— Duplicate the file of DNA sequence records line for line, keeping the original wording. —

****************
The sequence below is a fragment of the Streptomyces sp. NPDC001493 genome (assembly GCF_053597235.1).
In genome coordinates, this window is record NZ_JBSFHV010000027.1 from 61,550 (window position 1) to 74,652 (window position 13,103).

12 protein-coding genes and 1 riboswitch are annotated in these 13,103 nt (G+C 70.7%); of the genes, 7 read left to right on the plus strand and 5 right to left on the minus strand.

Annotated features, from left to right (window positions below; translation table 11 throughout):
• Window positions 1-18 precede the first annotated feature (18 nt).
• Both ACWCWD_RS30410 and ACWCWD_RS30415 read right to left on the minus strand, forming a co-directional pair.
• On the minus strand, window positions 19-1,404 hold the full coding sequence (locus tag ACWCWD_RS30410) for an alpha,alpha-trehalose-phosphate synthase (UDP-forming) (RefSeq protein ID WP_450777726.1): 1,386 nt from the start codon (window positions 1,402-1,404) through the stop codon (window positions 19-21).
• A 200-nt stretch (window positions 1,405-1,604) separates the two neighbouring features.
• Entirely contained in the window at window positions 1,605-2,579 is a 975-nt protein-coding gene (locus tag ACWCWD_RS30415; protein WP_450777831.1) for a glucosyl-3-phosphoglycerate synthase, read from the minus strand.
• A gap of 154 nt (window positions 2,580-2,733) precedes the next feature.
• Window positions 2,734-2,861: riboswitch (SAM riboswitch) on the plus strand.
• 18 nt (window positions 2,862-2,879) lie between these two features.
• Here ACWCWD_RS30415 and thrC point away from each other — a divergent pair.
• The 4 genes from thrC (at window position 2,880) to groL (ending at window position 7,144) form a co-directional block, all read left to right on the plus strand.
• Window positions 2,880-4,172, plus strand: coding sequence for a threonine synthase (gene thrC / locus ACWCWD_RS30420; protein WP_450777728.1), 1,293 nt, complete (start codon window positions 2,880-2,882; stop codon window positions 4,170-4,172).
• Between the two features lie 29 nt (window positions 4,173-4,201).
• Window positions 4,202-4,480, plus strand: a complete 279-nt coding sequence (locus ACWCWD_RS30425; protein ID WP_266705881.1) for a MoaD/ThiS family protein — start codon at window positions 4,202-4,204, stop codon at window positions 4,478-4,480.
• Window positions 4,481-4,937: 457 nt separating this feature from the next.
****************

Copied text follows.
The sequence below is a fragment of the Streptomyces sp. NPDC001493 genome (assembly GCF_053597235.1).
In genome coordinates, this window is record NZ_JBSFHV010000027.1 from 61,550 (window position 1) to 74,652 (window position 13,103).

12 protein-coding genes and 1 riboswitch are annotated in these 13,103 nt (G+C 70.7%); of the genes, 7 read left to right on the plus strand and 5 right to left on the minus strand.

Annotated features, from left to right (window positions below; translation table 11 throughout):
• Window positions 1-18 precede the first annotated feature (18 nt).
• Both ACWCWD_RS30410 and ACWCWD_RS30415 read right to left on the minus strand, forming a co-directional pair.
• On the minus strand, window positions 19-1,404 hold the full coding sequence (locus tag ACWCWD_RS30410) for an alpha,alpha-trehalose-phosphate synthase (UDP-forming) (RefSeq protein ID WP_450777726.1): 1,386 nt from the start codon (window positions 1,402-1,404) through the stop codon (window positions 19-21).
• A 200-nt stretch (window positions 1,405-1,604) separates the two neighbouring features.
• Entirely contained in the window at window positions 1,605-2,579 is a 975-nt protein-coding gene (locus tag ACWCWD_RS30415; protein WP_450777831.1) for a glucosyl-3-phosphoglycerate synthase, read from the minus strand.
• A gap of 154 nt (window positions 2,580-2,733) precedes the next feature.
• Window positions 2,734-2,861: riboswitch (SAM riboswitch) on the plus strand.
• 18 nt (window positions 2,862-2,879) lie between these two features.
• Here ACWCWD_RS30415 and thrC point away from each other — a divergent pair.
• The 4 genes from thrC (at window position 2,880) to groL (ending at window position 7,144) form a co-directional block, all read left to right on the plus strand.
• Window positions 2,880-4,172, plus strand: coding sequence for a threonine synthase (gene thrC / locus ACWCWD_RS30420; protein WP_450777728.1), 1,293 nt, complete (start codon window positions 2,880-2,882; stop codon window positions 4,170-4,172).
• Between the two features lie 29 nt (window positions 4,173-4,201).
• Window positions 4,202-4,480, plus strand: a complete 279-nt coding sequence (locus ACWCWD_RS30425; protein ID WP_266705881.1) for a MoaD/ThiS family protein — start codon at window positions 4,202-4,204, stop codon at window positions 4,478-4,480.
• Window positions 4,481-4,937: 457 nt separating this feature from the next.